Spain, the country which made a concerted effort to extradite former Chilean dictator General Augusto Pinochet for human rights violations, has now set its sights on the Bush administration:
Criminal proceedings have begun in Spain against six senior officials in the Bush administration for the use of torture against detainees in Guantánamo Bay. Baltasar Garzón, the counter-terrorism judge whose prosecution of General Augusto Pinochet led to his arrest in Britain in 1998, has referred the case to the chief prosecutor before deciding whether to proceed.
The case is bound to threaten Spain’s relations with the new administration in Washington, but Gonzalo Boyé, one of the four lawyers who wrote the lawsuit, said the prosecutor would have little choice under Spanish law but to approve the prosecution.
“The only route of escape the prosecutor might have is to ask whether there is ongoing process in the US against these people,” Boyé told the Observer. “This case will go ahead. It will be against the law not to go ahead.”
The officials named in the case include the most senior legal minds in the Bush administration. They are: Alberto Gonzales, a former White House counsel and attorney general; David Addington, former vice-president Dick Cheney’s chief of staff; Douglas Feith, who was under-secretary of defence; William Haynes, formerly the Pentagon’s general counsel; and John Yoo and Jay Bybee, who were both senior justice department legal advisers.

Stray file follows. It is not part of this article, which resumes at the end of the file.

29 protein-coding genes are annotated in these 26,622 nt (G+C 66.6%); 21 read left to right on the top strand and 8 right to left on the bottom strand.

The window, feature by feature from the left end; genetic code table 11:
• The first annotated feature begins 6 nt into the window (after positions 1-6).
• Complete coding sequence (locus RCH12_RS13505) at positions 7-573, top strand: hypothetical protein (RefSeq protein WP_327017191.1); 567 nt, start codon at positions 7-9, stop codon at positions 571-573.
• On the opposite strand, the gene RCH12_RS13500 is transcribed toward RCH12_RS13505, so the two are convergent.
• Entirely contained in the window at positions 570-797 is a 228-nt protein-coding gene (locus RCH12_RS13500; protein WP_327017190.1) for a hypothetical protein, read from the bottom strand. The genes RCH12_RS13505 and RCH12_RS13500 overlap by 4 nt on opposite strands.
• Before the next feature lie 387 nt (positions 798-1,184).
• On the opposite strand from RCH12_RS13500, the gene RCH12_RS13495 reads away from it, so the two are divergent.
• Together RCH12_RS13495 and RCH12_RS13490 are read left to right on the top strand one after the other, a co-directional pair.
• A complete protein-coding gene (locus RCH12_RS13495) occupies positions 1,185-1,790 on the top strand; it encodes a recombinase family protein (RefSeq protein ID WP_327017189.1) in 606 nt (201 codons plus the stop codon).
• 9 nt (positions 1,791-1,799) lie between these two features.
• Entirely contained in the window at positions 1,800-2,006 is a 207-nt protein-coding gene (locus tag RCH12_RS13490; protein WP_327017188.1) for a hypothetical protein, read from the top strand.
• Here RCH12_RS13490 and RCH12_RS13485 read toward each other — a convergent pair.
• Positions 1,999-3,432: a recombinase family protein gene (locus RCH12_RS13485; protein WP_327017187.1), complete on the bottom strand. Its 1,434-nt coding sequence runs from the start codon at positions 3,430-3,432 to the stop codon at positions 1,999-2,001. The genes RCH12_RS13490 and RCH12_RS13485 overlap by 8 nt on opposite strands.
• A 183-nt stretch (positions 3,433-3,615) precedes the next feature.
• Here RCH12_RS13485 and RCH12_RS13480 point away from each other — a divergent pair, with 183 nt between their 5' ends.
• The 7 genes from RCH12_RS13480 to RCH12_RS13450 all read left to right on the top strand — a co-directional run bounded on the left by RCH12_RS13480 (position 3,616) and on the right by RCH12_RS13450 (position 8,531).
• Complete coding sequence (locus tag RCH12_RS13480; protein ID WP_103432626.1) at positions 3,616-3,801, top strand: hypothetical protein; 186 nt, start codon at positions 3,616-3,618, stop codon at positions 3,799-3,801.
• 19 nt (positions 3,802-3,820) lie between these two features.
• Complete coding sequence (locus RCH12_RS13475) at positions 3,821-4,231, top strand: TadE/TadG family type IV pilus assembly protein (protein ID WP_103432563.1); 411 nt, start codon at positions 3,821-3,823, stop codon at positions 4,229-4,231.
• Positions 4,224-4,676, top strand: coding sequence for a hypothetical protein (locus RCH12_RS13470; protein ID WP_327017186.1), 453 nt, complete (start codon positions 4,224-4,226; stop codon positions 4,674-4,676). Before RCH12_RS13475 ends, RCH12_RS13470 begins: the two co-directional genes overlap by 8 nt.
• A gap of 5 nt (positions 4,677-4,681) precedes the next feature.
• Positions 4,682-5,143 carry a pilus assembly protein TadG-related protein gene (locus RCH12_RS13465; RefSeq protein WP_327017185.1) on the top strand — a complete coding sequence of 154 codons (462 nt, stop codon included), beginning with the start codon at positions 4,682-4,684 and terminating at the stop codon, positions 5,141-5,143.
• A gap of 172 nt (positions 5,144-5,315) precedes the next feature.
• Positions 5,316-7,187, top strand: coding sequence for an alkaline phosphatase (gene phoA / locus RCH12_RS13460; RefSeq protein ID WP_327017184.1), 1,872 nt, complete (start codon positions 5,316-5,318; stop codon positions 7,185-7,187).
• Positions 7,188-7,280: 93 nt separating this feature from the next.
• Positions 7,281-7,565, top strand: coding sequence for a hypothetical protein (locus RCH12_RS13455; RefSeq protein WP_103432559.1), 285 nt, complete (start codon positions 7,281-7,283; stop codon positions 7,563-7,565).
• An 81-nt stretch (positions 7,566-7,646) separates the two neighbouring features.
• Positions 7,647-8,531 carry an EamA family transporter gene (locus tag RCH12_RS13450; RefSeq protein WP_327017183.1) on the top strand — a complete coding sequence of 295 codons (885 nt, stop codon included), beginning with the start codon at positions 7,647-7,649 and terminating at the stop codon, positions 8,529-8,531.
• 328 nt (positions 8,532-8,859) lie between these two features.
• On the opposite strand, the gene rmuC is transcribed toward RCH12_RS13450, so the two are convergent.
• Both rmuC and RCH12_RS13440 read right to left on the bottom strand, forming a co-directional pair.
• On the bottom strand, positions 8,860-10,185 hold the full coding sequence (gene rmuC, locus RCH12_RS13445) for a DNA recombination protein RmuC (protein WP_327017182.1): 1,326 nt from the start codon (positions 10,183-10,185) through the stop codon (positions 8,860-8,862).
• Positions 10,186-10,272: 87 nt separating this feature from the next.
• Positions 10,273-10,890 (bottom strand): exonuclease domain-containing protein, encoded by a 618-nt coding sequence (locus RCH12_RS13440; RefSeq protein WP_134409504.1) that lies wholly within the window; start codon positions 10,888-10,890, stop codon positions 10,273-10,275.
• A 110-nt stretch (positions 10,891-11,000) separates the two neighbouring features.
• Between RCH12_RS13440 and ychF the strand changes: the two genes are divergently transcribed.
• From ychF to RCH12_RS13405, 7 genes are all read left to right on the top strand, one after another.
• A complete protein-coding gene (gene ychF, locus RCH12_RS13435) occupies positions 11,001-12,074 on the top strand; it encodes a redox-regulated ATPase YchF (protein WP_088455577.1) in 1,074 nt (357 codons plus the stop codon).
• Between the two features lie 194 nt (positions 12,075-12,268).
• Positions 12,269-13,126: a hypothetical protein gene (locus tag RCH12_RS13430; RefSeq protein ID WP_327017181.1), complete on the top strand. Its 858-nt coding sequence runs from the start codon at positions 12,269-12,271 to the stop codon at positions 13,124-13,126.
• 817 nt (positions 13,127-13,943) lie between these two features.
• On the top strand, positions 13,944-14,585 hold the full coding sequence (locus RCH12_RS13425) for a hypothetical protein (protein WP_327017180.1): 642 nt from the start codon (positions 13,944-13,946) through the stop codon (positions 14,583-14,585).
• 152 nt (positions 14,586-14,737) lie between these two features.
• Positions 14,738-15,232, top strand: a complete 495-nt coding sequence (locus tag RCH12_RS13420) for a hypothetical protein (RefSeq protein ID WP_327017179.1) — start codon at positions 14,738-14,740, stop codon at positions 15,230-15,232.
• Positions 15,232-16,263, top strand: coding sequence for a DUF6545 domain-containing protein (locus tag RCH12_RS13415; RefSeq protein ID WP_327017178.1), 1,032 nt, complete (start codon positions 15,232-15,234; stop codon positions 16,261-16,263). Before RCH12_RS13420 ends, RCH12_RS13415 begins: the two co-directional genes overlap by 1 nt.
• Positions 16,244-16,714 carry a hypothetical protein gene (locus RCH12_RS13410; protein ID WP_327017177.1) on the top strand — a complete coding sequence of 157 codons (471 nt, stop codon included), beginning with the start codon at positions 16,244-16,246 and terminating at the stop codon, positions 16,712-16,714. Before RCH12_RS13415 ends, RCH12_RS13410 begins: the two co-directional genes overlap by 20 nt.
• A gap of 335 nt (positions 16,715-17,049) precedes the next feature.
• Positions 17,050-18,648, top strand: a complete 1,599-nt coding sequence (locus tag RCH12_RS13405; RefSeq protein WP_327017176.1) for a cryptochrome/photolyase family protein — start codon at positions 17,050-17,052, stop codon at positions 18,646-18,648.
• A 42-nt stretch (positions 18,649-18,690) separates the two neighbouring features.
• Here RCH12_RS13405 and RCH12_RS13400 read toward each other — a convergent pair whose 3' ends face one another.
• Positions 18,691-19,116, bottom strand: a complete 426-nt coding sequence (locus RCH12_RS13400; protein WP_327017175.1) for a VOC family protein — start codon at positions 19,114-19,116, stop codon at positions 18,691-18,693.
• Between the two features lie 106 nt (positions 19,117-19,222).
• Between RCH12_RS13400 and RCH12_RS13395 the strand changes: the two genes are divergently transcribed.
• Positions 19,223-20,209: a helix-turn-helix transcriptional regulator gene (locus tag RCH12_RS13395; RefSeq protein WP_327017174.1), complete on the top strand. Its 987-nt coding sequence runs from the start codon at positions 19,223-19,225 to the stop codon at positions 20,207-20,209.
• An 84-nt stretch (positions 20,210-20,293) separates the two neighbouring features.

Finally someone decides to hold these people to account. But it puts Barack Obama in a very interesting and quite perilous situation (one entirely of his own making). Until now, despite considerable pressure to do otherwise, he’s chosen a path of realigning the United States back towards human rights norms as a means of dealing with the crimes of the Bush administration. That it both authorised torture and was responsible for it, not to mention for extraordinary rendition and the outrage of Guantánamo Bay, is beyond much doubt. but he’s now in the position of having either to repudiate Spain itself – a NATO ally – for doing what he would do in their position, or launching some form of investigation or action against Bush administration officials responsible for this mess after all. Either way lies danger for him – Spain on the other hand deserves kudos aplenty. They haven’t a hope of actually getting to try these people, but they’re doing everything in their (considerable) power anyway.